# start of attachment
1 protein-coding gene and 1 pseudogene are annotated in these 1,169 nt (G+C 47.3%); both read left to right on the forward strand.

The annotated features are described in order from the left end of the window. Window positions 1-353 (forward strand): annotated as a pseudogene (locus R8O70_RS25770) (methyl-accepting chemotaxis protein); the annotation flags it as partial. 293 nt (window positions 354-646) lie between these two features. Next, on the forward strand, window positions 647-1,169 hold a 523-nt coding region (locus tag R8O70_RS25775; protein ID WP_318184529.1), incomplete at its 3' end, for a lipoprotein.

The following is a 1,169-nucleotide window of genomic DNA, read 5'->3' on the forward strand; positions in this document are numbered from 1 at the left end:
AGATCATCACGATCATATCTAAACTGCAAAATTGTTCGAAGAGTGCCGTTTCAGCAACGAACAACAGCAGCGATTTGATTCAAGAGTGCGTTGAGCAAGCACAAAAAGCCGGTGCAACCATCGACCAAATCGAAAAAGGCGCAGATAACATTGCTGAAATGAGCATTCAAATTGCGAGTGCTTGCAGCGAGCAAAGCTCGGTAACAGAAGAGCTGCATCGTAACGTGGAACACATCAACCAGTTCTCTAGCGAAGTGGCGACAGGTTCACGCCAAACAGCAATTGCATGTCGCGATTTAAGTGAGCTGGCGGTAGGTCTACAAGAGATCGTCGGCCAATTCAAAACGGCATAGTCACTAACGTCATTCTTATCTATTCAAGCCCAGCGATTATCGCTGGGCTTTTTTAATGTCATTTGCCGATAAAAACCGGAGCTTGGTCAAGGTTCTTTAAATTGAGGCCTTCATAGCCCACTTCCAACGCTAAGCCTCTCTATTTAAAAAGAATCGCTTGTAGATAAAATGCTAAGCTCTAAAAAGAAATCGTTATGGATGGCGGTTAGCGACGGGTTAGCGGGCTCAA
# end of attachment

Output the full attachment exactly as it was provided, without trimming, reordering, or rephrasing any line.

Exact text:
1 protein-coding gene and 1 pseudogene are annotated in these 1,169 nt (G+C 47.3%); both read left to right on the forward strand.

The annotated features are described in order from the left end of the window. Window positions 1-353 (forward strand): annotated as a pseudogene (locus R8O70_RS25770) (methyl-accepting chemotaxis protein); the annotation flags it as partial. 293 nt (window positions 354-646) lie between these two features. Next, on the forward strand, window positions 647-1,169 hold a 523-nt coding region (locus tag R8O70_RS25775; protein ID WP_318184529.1), incomplete at its 3' end, for a lipoprotein.

The following is a 1,169-nucleotide window of genomic DNA, read 5'->3' on the forward strand; positions in this document are numbered from 1 at the left end:
AGATCATCACGATCATATCTAAACTGCAAAATTGTTCGAAGAGTGCCGTTTCAGCAACGAACAACAGCAGCGATTTGATTCAAGAGTGCGTTGAGCAAGCACAAAAAGCCGGTGCAACCATCGACCAAATCGAAAAAGGCGCAGATAACATTGCTGAAATGAGCATTCAAATTGCGAGTGCTTGCAGCGAGCAAAGCTCGGTAACAGAAGAGCTGCATCGTAACGTGGAACACATCAACCAGTTCTCTAGCGAAGTGGCGACAGGTTCACGCCAAACAGCAATTGCATGTCGCGATTTAAGTGAGCTGGCGGTAGGTCTACAAGAGATCGTCGGCCAATTCAAAACGGCATAGTCACTAACGTCATTCTTATCTATTCAAGCCCAGCGATTATCGCTGGGCTTTTTTAATGTCATTTGCCGATAAAAACCGGAGCTTGGTCAAGGTTCTTTAAATTGAGGCCTTCATAGCCCACTTCCAACGCTAAGCCTCTCTATTTAAAAAGAATCGCTTGTAGATAAAATGCTAAGCTCTAAAAAGAAATCGTTATGGATGGCGGTTAGCGACGGGTTAGCGGGCTCAA